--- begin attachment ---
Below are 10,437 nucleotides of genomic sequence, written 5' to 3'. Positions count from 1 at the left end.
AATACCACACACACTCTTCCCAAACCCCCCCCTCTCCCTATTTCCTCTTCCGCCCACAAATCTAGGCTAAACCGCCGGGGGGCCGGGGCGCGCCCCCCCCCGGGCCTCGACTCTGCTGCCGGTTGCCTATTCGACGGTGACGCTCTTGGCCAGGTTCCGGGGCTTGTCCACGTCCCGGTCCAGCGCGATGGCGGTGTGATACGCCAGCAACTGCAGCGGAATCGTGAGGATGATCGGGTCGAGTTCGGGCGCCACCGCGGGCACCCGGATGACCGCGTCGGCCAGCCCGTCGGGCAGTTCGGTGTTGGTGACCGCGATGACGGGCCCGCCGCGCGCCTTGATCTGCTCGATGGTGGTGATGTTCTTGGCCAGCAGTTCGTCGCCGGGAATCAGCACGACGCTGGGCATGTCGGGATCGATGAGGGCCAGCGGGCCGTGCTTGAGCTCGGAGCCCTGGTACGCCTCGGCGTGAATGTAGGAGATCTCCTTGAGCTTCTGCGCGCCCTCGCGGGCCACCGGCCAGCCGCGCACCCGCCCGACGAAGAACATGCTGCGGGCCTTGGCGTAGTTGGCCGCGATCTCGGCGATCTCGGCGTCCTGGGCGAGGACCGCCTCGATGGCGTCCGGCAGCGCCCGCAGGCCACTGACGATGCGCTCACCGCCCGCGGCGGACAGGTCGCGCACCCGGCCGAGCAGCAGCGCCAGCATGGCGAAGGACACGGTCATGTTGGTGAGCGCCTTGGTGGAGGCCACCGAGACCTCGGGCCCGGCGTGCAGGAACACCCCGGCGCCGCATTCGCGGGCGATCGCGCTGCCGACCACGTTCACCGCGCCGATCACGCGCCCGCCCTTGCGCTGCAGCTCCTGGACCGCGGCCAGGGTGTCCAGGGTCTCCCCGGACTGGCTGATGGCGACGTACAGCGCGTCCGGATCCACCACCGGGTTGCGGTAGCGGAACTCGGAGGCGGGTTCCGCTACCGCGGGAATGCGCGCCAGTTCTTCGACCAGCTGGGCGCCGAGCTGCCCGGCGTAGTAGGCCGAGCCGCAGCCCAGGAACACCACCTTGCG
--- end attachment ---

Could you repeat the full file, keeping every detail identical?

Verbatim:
Below are 10,437 nucleotides of genomic sequence, written 5' to 3'. Positions count from 1 at the left end.
AATACCACACACACTCTTCCCAAACCCCCCCCTCTCCCTATTTCCTCTTCCGCCCACAAATCTAGGCTAAACCGCCGGGGGGCCGGGGCGCGCCCCCCCCCGGGCCTCGACTCTGCTGCCGGTTGCCTATTCGACGGTGACGCTCTTGGCCAGGTTCCGGGGCTTGTCCACGTCCCGGTCCAGCGCGATGGCGGTGTGATACGCCAGCAACTGCAGCGGAATCGTGAGGATGATCGGGTCGAGTTCGGGCGCCACCGCGGGCACCCGGATGACCGCGTCGGCCAGCCCGTCGGGCAGTTCGGTGTTGGTGACCGCGATGACGGGCCCGCCGCGCGCCTTGATCTGCTCGATGGTGGTGATGTTCTTGGCCAGCAGTTCGTCGCCGGGAATCAGCACGACGCTGGGCATGTCGGGATCGATGAGGGCCAGCGGGCCGTGCTTGAGCTCGGAGCCCTGGTACGCCTCGGCGTGAATGTAGGAGATCTCCTTGAGCTTCTGCGCGCCCTCGCGGGCCACCGGCCAGCCGCGCACCCGCCCGACGAAGAACATGCTGCGGGCCTTGGCGTAGTTGGCCGCGATCTCGGCGATCTCGGCGTCCTGGGCGAGGACCGCCTCGATGGCGTCCGGCAGCGCCCGCAGGCCACTGACGATGCGCTCACCGCCCGCGGCGGACAGGTCGCGCACCCGGCCGAGCAGCAGCGCCAGCATGGCGAAGGACACGGTCATGTTGGTGAGCGCCTTGGTGGAGGCCACCGAGACCTCGGGCCCGGCGTGCAGGAACACCCCGGCGCCGCATTCGCGGGCGATCGCGCTGCCGACCACGTTCACCGCGCCGATCACGCGCCCGCCCTTGCGCTGCAGCTCCTGGACCGCGGCCAGGGTGTCCAGGGTCTCCCCGGACTGGCTGATGGCGACGTACAGCGCGTCCGGATCCACCACCGGGTTGCGGTAGCGGAACTCGGAGGCGGGTTCCGCTACCGCGGGAATGCGCGCCAGTTCTTCGACCAGCTGGGCGCCGAGCTGCCCGGCGTAGTAGGCCGAGCCGCAGCCCAGGAACACCACCTTGCG